nil value on success or
nil on failure. The returned value is of type
id, but you assign this to whatever you know the data type should be. For example:
NSDate *today = [NSDate date]; [Lockbox archiveObject:today forKey:@"theDate"]; ... NSDate *theDate = [Lockbox unarchiveObjectForKey:@"theDate"];
See below for notes on the
See below for information about migrating from Lockbox v2.x APIs to Lockbox v3 APIs.
Lockbox 2.x and older include the following deprecated methods, shown here as class methods. The same methods (as instance methods) may be called on your own Lockbox instances.
setXxx methods return
BOOL, indicating if the keychain operation succeeded or failed. The
xxxForKey methods return a non-
nil value on success, or
nil on failure.
setXxx methods will overwrite values for keys that already exist in the keychain, or simply add a keychain entry for the key/value pair if it's not already there.
In all the methods you can use a simple key name, like "MyKey", but know that under the hood Lockbox is prefixing that key with your app's bundle id (if you are using the Class methods, your own key if you are using a Lockbox instance). So the actual key used to store and retrieve the data looks more like "com.mycompany.myapp.MyKey" or "my.custom.key.MyKey". This ensures that your app, and only your app, has access to your data.
The methods with an
accessibility argument take a Keychain Item Accessibility
Constant. You can use this to control when your keychain item should be readable. For
kSecAttrAccessibleWhenUnlockedThisDeviceOnly will make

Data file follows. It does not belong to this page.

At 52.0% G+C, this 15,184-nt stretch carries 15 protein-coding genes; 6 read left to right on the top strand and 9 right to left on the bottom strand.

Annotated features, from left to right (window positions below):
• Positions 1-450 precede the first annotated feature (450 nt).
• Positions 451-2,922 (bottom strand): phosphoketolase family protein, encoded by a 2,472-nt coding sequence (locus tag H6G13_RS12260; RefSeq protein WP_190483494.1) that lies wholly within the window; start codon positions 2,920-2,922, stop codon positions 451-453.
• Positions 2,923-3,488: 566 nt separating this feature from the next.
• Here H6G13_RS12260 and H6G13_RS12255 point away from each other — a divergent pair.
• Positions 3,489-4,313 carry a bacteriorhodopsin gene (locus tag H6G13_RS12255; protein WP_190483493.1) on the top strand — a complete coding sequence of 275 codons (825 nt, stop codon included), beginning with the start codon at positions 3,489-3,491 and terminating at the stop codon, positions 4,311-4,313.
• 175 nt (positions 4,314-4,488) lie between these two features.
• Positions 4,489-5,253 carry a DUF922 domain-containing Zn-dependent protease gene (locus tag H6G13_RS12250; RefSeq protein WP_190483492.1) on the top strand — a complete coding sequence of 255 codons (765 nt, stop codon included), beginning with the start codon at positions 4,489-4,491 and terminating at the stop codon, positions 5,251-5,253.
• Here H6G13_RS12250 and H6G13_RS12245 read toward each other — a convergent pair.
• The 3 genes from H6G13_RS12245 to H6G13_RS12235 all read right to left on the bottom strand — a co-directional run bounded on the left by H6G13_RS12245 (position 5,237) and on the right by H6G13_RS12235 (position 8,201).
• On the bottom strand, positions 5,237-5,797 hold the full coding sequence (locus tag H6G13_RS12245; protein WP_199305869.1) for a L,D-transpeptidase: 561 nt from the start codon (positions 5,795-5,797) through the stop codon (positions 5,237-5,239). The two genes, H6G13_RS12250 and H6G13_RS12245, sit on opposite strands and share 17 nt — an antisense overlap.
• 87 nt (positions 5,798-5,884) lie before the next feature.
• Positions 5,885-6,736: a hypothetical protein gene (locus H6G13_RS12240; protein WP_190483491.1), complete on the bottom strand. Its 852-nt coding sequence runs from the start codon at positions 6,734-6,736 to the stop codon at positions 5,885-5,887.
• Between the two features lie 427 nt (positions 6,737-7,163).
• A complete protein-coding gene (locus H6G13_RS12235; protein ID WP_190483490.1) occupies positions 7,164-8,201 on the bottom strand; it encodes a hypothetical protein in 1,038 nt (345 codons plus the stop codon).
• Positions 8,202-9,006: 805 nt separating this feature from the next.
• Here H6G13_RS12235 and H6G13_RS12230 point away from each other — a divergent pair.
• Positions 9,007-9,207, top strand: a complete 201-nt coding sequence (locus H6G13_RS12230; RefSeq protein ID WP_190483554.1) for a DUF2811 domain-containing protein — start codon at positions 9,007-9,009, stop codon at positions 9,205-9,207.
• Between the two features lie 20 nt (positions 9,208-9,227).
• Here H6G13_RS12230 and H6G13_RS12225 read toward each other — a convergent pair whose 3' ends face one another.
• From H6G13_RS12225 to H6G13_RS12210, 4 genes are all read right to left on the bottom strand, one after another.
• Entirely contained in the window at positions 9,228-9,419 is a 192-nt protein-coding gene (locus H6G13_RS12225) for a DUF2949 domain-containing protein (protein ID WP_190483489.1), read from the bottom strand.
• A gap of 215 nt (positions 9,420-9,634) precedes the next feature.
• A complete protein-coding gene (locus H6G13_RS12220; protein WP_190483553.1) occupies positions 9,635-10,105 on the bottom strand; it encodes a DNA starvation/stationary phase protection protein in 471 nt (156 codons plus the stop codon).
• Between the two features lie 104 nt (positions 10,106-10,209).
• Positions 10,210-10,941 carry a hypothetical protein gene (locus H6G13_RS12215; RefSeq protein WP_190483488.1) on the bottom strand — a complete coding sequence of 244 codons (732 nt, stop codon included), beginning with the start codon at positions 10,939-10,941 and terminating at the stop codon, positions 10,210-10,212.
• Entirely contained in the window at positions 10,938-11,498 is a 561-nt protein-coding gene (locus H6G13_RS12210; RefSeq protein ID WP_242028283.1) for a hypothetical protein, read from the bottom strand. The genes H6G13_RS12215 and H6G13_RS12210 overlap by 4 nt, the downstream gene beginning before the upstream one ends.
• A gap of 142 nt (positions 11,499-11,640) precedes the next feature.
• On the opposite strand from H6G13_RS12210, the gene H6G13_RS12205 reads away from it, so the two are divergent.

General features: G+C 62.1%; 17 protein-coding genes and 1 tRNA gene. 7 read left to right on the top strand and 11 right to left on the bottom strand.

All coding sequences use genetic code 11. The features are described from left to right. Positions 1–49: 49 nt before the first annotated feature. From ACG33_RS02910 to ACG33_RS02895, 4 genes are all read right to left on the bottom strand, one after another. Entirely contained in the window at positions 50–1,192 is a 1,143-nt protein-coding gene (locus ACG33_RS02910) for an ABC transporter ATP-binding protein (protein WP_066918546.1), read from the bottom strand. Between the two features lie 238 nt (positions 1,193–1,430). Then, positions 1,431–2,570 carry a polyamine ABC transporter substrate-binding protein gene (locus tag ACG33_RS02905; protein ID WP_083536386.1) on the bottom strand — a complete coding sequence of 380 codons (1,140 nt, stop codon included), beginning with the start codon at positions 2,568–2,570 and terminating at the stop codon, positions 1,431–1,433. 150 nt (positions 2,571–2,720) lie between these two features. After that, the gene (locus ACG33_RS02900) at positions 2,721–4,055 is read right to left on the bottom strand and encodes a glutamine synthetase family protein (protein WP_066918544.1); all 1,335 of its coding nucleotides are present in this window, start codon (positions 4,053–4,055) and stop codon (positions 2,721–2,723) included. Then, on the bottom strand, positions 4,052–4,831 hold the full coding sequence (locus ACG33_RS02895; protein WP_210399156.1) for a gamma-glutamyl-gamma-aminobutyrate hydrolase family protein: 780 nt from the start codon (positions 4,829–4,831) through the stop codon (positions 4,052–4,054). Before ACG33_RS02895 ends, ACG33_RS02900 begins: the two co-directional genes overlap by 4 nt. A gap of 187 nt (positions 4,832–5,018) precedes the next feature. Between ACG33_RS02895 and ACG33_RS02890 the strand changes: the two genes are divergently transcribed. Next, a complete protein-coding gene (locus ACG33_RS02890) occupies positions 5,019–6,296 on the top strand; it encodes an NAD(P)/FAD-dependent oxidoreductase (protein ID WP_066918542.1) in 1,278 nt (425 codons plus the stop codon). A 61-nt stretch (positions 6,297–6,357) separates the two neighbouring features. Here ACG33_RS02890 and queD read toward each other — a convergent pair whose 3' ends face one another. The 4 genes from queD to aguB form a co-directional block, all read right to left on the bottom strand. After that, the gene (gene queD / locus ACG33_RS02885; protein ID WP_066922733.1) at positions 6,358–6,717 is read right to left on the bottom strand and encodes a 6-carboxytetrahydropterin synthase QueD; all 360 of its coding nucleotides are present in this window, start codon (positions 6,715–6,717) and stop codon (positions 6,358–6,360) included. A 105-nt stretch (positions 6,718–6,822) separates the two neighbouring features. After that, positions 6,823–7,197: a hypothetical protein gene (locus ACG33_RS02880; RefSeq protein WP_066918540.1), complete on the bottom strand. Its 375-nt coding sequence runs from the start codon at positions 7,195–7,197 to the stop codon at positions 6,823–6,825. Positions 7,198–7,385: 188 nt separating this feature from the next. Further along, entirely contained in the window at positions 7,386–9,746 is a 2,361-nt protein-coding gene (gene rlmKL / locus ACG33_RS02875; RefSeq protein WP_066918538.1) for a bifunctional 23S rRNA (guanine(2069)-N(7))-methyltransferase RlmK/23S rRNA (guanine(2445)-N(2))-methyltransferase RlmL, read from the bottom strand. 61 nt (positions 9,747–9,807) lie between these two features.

it accessible only while the device is unlocked, and will not migrate this
item to a new device or installation. The methods without a specific
accessibility argument will use
kSecAttrAccessibleWhenUnlocked, the default in recent iOS versions.
Migrating to Lockbox v3 APIs
There is no automatic migration from the old
setXxx methods to the new archive/unarchive methods. In fact, that would be nearly impossible as there is no way to know what you stored for any given key to be able to retrieve the data correctly. The v3 APIs are incompatible with the v2.x APIs.
Manual migration is required. You'll need to fetch your data using the now deprecated type-specific v2.x methods, and then store the data again using the new
You might do this at launch, one time, for all your Lockbox data stored using the old methods. Then make a note by storing another key, either via Lockbox or in User Defaults or somewhere else, that you've done this migration in your app. So on subsequent launches, you wouldn't have to do the migration again. In fact, that would be redundant and probably mess up your data.
As of v2.0, Lockbox is ARC-only. For non-ARC support, use v1.4.9.
Requirements & Limitations
To use this class you will need to add the
Security framework to your project.
Your project will have to have Keychain Sharing enabled for Lockbox to access the keychain, but you can remove any Keychain Groups that Xcode adds. The entititlement is apparently required for any keychain access, not just sharing.
This class was written for use under Cocoa Touch and iOS. The code and tests run fine in the iOS simulator under Mac OS. But there are some issues using this class under Cocoa and Mac OS. There are some keychain API differences between the 2 platforms, as it happens. Feel free to fork this repo to make it work for both Cocoa and Cocoa Touch and I'll be happy to consider your pull request!
Note on running unittests on device
If you experience SecItemCopyMatching errors with code 34018 on Lockbox methods while running your app unit tests target on device, your can avoid these by code signing your unit tests .xcttest folder.
Add Run Script phase to your unit tests target Build Phases with:
codesign --verify --force --sign "$CODE_SIGN_IDENTITY" "$CODESIGNING_FOLDER_PATH"
Link to latest CocoaDocs: cocoadocs.org/docsets/Lockbox/
See the LICENSE file for details.
*Note that all licence references and agreements mentioned in the Lockbox README section above are relevant to that project's source code only.